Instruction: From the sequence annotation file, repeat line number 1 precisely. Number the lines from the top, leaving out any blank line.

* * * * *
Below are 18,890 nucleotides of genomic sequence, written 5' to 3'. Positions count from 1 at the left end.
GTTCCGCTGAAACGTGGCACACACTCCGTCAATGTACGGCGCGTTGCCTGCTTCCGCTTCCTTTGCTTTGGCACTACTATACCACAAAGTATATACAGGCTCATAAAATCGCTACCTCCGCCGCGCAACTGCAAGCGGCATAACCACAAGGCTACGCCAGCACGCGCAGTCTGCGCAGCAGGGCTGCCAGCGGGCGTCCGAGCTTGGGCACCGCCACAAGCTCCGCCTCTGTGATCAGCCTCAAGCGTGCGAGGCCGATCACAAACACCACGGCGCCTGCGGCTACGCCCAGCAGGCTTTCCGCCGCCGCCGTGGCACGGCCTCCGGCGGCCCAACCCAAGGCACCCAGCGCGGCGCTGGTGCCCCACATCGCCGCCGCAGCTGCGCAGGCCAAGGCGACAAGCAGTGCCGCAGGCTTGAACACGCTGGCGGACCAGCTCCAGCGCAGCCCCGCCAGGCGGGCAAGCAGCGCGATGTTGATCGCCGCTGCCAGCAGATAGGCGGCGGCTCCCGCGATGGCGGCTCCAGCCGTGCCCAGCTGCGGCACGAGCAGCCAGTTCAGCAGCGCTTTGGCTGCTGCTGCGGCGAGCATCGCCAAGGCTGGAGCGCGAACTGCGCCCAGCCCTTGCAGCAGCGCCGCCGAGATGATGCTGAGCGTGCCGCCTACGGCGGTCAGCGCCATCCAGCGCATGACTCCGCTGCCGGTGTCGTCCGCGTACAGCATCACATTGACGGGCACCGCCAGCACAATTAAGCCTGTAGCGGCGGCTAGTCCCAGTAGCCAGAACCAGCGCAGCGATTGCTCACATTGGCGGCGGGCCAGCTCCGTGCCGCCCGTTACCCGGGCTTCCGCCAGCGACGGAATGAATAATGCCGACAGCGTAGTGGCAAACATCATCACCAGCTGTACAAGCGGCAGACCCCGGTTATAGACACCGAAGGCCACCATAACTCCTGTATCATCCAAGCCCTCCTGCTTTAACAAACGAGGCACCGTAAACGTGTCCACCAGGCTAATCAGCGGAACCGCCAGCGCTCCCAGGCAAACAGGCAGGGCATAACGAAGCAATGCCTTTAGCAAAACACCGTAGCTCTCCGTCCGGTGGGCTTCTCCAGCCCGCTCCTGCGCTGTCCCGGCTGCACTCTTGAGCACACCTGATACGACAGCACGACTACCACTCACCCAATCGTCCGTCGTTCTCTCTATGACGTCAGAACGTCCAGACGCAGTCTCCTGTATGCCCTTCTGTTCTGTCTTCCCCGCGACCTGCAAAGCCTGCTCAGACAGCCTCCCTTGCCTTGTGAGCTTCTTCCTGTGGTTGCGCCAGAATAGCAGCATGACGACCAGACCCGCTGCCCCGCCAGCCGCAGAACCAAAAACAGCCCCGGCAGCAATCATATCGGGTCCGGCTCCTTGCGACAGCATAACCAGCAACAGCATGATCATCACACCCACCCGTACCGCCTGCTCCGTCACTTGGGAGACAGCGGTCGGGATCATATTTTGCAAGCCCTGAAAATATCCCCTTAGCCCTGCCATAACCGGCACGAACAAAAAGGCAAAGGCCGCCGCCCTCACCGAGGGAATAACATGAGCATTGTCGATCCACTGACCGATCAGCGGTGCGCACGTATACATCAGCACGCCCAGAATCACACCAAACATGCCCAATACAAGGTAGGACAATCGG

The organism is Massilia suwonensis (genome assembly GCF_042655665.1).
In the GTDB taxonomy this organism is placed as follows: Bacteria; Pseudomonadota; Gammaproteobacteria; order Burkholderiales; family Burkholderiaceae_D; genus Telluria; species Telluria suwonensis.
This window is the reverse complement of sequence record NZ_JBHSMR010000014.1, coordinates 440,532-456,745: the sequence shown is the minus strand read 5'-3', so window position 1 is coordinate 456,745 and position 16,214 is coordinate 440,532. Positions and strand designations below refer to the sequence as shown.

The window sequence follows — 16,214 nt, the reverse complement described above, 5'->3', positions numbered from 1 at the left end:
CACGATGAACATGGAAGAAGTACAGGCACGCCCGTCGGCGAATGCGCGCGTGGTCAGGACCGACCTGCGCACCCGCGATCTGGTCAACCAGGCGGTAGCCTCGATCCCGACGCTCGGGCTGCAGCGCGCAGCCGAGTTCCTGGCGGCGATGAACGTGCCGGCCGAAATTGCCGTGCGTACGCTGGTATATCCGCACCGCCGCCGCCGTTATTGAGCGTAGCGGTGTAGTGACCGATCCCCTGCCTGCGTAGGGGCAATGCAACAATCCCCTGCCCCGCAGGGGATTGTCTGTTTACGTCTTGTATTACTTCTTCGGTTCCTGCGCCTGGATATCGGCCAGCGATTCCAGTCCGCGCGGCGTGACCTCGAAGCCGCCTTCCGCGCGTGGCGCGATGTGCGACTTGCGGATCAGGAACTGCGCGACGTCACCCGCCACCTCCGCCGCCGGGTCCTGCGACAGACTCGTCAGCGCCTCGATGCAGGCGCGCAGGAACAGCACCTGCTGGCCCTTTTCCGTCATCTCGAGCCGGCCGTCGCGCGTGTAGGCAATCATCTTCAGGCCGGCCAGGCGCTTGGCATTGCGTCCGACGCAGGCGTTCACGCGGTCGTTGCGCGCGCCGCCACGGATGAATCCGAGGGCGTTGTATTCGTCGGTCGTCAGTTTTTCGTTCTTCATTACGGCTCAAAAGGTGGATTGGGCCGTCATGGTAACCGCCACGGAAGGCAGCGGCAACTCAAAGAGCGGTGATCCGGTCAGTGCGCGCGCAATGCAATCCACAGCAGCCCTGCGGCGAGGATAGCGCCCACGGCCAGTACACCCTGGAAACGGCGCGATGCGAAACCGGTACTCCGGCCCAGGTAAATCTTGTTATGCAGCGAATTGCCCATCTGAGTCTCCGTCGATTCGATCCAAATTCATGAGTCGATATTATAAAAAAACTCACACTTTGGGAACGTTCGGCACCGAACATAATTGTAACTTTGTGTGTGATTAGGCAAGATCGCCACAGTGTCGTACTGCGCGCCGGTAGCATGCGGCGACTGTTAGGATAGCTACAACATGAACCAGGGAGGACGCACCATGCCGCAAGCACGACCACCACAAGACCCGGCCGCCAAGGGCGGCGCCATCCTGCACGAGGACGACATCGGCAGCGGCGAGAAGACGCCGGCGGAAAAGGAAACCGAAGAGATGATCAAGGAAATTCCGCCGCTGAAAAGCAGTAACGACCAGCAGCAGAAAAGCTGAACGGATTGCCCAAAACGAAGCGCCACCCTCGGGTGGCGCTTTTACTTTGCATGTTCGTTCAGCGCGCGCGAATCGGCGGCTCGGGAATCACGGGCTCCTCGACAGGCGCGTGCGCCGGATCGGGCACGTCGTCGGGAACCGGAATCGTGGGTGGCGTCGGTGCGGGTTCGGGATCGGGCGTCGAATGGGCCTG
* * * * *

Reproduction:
Below are 18,890 nucleotides of genomic sequence, written 5' to 3'. Positions count from 1 at the left end.